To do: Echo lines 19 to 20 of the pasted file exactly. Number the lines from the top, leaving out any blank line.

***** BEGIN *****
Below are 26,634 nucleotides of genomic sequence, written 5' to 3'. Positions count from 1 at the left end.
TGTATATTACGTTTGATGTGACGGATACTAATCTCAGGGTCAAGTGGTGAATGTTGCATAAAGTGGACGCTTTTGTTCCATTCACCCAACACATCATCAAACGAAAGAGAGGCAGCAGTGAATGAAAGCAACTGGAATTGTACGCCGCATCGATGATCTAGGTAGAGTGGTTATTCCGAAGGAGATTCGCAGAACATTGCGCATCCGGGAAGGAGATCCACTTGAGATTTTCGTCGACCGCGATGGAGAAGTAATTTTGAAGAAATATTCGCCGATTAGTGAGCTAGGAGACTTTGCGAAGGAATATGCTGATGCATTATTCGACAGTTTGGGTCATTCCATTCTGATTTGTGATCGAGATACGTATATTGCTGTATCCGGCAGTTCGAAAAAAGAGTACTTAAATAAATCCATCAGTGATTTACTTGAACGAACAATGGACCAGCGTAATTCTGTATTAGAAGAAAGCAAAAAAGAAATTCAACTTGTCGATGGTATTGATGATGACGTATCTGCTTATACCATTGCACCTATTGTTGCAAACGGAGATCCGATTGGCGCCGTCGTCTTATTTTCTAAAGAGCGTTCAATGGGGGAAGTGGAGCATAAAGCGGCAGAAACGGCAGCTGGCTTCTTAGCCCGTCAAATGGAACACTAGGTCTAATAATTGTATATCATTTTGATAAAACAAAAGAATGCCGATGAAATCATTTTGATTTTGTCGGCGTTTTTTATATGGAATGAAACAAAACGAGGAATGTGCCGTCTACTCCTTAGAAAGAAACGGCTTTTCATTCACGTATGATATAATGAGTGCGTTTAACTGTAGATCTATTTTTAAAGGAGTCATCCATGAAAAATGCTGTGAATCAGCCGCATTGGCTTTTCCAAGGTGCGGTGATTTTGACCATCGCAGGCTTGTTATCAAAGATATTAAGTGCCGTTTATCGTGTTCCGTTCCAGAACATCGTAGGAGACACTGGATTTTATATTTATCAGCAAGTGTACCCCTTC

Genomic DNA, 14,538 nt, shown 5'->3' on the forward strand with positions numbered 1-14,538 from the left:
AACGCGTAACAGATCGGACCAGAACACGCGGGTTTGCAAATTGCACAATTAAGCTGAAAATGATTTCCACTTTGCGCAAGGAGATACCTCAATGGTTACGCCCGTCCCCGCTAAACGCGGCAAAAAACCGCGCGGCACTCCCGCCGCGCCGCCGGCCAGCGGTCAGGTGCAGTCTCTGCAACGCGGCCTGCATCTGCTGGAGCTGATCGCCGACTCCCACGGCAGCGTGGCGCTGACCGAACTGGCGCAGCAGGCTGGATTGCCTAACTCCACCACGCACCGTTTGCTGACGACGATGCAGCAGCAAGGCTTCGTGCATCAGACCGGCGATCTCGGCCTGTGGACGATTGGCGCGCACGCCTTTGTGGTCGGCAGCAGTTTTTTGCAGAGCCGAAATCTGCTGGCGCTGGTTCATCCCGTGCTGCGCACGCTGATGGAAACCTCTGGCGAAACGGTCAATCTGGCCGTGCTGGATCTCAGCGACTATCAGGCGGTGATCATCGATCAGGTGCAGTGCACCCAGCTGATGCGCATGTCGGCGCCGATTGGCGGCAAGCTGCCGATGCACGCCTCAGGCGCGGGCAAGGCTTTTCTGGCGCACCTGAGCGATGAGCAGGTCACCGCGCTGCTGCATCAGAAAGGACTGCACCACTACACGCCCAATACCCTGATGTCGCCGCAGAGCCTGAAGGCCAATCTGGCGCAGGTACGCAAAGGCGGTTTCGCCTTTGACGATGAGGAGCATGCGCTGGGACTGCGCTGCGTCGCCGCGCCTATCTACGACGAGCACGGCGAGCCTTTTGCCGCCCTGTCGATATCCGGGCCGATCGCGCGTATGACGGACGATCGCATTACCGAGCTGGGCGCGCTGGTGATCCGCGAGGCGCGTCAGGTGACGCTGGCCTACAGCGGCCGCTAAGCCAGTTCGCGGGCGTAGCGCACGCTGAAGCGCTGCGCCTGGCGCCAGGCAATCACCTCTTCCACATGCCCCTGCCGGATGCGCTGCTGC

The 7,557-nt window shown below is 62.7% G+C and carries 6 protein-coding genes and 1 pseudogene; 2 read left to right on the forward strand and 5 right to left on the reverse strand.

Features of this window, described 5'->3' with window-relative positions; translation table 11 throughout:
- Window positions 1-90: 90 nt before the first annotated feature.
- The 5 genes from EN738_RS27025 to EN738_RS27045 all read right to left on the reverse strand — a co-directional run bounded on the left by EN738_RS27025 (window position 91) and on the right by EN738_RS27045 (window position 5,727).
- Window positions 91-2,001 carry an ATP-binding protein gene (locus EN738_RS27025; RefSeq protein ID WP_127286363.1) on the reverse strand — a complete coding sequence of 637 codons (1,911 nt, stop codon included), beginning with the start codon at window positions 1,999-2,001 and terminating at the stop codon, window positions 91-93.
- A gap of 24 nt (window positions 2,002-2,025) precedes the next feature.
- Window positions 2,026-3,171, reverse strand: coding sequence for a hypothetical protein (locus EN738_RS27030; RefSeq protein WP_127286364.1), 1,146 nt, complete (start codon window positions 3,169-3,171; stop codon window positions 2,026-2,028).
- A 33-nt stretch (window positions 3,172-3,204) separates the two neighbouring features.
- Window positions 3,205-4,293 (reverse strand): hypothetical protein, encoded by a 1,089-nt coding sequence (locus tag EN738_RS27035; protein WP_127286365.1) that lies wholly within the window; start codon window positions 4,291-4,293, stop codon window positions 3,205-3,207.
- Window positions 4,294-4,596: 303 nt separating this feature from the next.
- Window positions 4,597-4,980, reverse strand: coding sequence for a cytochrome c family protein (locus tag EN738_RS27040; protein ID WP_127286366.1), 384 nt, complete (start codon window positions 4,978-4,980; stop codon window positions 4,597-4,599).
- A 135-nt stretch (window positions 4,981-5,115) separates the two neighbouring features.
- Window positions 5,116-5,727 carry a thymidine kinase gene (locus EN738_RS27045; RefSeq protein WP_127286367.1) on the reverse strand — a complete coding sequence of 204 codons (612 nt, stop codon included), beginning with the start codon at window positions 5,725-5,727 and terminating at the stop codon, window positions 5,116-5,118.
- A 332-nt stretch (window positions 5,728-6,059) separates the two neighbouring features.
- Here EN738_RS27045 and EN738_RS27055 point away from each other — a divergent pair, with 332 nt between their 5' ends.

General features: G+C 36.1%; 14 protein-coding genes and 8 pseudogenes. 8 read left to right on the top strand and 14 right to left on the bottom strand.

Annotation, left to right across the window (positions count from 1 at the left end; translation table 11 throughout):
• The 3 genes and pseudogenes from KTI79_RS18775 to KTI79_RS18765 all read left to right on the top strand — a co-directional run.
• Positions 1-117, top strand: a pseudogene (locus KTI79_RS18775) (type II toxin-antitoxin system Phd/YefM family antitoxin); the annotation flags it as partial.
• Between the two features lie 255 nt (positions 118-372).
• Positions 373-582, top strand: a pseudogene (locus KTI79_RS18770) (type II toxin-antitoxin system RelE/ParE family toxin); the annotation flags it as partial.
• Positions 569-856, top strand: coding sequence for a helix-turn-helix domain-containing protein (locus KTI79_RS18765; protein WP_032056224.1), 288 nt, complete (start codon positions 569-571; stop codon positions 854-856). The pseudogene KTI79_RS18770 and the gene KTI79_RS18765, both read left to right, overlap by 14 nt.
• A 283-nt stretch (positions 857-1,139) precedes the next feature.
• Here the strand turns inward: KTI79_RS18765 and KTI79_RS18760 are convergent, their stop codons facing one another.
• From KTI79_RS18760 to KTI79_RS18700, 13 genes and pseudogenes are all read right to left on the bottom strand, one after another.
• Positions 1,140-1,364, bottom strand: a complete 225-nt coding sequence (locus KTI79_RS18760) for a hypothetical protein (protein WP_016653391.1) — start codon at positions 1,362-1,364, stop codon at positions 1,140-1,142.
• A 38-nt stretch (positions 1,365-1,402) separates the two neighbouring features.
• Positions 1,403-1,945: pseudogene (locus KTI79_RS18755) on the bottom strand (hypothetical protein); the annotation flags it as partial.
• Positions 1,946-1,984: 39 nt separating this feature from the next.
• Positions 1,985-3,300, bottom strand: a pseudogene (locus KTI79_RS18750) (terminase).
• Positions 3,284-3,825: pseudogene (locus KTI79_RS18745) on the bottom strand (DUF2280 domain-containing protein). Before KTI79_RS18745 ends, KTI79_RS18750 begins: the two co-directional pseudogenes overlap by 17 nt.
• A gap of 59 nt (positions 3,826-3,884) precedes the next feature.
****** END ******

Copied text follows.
- Here EN738_RS27045 and EN738_RS27055 point away from each other — a divergent pair, with 332 nt between their 5' ends.

General features: G+C 36.1%; 14 protein-coding genes and 8 pseudogenes. 8 read left to right on the top strand and 14 right to left on the bottom strand.